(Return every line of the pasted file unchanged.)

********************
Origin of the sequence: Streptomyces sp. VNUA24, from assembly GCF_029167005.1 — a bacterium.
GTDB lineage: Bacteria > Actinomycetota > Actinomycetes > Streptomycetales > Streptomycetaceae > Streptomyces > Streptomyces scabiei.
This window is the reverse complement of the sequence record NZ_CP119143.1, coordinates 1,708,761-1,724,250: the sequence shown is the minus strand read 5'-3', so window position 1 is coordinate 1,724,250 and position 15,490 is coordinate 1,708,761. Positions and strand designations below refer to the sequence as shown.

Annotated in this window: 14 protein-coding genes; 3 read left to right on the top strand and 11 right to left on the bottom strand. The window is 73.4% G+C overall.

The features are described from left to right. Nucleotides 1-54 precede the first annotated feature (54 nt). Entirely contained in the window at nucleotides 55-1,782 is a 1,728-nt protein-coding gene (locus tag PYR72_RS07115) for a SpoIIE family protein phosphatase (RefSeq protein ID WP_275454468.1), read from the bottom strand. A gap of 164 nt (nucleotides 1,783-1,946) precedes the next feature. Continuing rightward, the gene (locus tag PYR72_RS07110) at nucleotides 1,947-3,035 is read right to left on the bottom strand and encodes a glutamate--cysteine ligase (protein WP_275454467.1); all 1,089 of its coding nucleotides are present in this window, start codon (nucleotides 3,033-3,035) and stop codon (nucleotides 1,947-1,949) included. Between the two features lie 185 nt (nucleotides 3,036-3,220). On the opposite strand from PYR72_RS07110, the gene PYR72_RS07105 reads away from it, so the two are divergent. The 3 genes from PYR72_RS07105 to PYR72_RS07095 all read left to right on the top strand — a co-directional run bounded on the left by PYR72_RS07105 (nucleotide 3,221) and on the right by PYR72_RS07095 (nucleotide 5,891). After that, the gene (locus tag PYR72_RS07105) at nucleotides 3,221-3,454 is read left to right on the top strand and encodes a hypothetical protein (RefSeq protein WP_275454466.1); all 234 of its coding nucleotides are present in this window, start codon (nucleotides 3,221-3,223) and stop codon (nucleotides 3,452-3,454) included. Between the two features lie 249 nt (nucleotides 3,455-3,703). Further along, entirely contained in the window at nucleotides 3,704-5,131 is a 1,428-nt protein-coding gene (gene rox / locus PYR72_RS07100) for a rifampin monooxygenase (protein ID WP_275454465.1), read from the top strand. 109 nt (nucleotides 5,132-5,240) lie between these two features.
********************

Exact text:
Origin of the sequence: Streptomyces sp. VNUA24, from assembly GCF_029167005.1 — a bacterium.
GTDB lineage: Bacteria > Actinomycetota > Actinomycetes > Streptomycetales > Streptomycetaceae > Streptomyces > Streptomyces scabiei.
This window is the reverse complement of the sequence record NZ_CP119143.1, coordinates 1,708,761-1,724,250: the sequence shown is the minus strand read 5'-3', so window position 1 is coordinate 1,724,250 and position 15,490 is coordinate 1,708,761. Positions and strand designations below refer to the sequence as shown.

Annotated in this window: 14 protein-coding genes; 3 read left to right on the top strand and 11 right to left on the bottom strand. The window is 73.4% G+C overall.

The features are described from left to right. Nucleotides 1-54 precede the first annotated feature (54 nt). Entirely contained in the window at nucleotides 55-1,782 is a 1,728-nt protein-coding gene (locus tag PYR72_RS07115) for a SpoIIE family protein phosphatase (RefSeq protein ID WP_275454468.1), read from the bottom strand. A gap of 164 nt (nucleotides 1,783-1,946) precedes the next feature. Continuing rightward, the gene (locus tag PYR72_RS07110) at nucleotides 1,947-3,035 is read right to left on the bottom strand and encodes a glutamate--cysteine ligase (protein WP_275454467.1); all 1,089 of its coding nucleotides are present in this window, start codon (nucleotides 3,033-3,035) and stop codon (nucleotides 1,947-1,949) included. Between the two features lie 185 nt (nucleotides 3,036-3,220). On the opposite strand from PYR72_RS07110, the gene PYR72_RS07105 reads away from it, so the two are divergent. The 3 genes from PYR72_RS07105 to PYR72_RS07095 all read left to right on the top strand — a co-directional run bounded on the left by PYR72_RS07105 (nucleotide 3,221) and on the right by PYR72_RS07095 (nucleotide 5,891). After that, the gene (locus tag PYR72_RS07105) at nucleotides 3,221-3,454 is read left to right on the top strand and encodes a hypothetical protein (RefSeq protein WP_275454466.1); all 234 of its coding nucleotides are present in this window, start codon (nucleotides 3,221-3,223) and stop codon (nucleotides 3,452-3,454) included. Between the two features lie 249 nt (nucleotides 3,455-3,703). Further along, entirely contained in the window at nucleotides 3,704-5,131 is a 1,428-nt protein-coding gene (gene rox / locus PYR72_RS07100) for a rifampin monooxygenase (protein ID WP_275454465.1), read from the top strand. 109 nt (nucleotides 5,132-5,240) lie between these two features.